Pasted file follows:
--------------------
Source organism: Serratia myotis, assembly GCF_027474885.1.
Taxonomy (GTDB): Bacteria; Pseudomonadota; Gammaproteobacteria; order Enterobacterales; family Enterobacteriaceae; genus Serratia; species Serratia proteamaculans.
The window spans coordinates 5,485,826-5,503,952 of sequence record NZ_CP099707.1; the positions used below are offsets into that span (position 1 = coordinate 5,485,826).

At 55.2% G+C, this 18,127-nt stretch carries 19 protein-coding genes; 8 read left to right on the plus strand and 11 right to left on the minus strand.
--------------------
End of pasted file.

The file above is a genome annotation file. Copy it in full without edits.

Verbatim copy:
Source organism: Serratia myotis, assembly GCF_027474885.1.
Taxonomy (GTDB): Bacteria; Pseudomonadota; Gammaproteobacteria; order Enterobacterales; family Enterobacteriaceae; genus Serratia; species Serratia proteamaculans.
The window spans coordinates 5,485,826-5,503,952 of sequence record NZ_CP099707.1; the positions used below are offsets into that span (position 1 = coordinate 5,485,826).

At 55.2% G+C, this 18,127-nt stretch carries 19 protein-coding genes; 8 read left to right on the plus strand and 11 right to left on the minus strand.